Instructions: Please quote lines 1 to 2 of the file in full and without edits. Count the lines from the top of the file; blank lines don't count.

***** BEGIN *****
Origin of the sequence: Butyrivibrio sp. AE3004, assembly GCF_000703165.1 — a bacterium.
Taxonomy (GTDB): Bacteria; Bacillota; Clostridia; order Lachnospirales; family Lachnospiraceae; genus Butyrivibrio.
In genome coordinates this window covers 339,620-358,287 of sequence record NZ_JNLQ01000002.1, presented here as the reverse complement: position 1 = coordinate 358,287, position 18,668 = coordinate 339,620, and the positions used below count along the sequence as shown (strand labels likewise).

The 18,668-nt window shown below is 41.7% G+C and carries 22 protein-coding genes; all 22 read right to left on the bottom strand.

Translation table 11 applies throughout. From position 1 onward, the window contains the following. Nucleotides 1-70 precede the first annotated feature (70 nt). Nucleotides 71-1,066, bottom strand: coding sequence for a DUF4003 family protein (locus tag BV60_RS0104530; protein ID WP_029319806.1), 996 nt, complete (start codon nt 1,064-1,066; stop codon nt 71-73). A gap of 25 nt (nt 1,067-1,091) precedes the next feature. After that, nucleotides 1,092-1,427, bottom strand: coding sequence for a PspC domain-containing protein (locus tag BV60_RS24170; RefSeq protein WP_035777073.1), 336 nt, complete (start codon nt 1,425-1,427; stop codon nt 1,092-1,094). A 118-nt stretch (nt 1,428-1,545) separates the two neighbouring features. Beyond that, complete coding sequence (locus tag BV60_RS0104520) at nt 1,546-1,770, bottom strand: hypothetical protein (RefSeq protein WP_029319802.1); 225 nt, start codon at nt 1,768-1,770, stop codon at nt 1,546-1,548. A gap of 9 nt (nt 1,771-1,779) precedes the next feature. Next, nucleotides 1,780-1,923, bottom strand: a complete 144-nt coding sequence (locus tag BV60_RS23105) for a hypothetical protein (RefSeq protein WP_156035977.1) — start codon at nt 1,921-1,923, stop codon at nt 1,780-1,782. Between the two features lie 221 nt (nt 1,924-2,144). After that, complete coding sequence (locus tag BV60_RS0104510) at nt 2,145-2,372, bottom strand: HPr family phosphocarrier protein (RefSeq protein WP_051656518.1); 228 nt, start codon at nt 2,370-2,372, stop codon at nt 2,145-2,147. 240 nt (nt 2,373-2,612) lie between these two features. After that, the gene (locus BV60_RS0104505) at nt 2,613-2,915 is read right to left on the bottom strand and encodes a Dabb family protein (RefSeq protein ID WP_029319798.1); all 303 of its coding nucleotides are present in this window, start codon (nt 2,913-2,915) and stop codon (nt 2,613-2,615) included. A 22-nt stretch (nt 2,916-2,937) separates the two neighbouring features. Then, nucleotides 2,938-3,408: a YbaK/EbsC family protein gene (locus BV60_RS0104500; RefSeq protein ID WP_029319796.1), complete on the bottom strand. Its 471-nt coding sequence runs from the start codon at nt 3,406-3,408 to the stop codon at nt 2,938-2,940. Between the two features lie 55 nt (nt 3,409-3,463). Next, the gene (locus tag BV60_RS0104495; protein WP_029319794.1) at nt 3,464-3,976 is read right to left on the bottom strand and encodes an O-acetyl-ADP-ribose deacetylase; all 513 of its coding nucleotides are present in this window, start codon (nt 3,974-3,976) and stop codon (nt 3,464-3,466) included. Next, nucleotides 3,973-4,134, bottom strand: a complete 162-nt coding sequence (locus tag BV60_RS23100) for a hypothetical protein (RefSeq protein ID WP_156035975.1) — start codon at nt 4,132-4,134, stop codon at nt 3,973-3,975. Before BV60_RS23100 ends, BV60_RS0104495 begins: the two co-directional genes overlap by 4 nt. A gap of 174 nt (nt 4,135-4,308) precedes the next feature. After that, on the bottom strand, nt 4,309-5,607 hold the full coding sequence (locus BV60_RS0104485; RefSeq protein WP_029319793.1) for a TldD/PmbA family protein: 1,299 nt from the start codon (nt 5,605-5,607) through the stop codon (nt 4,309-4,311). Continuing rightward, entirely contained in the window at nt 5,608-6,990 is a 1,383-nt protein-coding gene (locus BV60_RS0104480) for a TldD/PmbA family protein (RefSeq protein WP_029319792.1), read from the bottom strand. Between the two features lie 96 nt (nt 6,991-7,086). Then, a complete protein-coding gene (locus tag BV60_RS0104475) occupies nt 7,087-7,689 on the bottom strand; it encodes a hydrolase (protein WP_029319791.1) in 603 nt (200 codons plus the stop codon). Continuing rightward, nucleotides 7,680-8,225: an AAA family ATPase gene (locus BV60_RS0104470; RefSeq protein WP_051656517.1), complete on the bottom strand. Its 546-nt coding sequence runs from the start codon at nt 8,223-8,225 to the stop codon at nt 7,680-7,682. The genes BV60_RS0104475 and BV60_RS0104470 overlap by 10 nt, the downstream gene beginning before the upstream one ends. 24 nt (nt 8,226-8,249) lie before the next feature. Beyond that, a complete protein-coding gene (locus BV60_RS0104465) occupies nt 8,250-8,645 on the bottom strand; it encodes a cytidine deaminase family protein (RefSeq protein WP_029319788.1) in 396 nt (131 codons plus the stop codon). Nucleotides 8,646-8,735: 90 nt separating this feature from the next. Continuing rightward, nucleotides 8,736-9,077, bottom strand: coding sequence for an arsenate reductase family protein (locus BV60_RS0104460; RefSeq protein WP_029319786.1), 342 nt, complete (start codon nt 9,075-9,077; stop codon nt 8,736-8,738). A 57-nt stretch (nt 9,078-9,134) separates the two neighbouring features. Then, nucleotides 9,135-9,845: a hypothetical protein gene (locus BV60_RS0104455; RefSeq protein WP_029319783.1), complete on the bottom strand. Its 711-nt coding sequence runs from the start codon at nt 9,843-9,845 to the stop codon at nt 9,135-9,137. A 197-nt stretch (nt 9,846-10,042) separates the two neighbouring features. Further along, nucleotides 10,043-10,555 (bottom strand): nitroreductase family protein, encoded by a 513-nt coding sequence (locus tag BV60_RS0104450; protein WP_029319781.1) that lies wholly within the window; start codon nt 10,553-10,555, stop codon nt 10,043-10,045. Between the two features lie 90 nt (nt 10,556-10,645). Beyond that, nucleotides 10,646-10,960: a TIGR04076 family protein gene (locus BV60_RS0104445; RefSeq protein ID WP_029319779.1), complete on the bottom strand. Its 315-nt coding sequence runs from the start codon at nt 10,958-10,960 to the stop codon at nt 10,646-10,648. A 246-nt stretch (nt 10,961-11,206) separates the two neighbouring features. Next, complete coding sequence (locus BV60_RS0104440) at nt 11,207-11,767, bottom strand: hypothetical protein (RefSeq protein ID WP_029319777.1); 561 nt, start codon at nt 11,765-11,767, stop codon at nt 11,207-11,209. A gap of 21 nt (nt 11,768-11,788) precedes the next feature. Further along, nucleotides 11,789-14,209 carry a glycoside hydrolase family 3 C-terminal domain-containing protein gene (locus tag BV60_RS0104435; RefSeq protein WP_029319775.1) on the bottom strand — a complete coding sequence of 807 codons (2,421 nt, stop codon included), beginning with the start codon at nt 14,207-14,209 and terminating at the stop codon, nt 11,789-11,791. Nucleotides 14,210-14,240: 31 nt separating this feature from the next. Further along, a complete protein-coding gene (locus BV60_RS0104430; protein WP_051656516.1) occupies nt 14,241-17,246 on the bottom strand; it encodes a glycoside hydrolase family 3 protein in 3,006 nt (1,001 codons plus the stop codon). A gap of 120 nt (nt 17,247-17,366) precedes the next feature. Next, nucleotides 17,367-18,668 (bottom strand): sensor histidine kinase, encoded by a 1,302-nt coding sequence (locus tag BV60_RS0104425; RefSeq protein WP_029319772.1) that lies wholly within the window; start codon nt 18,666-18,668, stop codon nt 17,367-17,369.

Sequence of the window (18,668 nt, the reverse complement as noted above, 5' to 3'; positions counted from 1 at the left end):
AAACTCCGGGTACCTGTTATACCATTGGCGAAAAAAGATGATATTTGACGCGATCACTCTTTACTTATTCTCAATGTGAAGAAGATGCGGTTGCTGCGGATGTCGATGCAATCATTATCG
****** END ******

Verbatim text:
Origin of the sequence: Butyrivibrio sp. AE3004, assembly GCF_000703165.1 — a bacterium.
Taxonomy (GTDB): Bacteria; Bacillota; Clostridia; order Lachnospirales; family Lachnospiraceae; genus Butyrivibrio.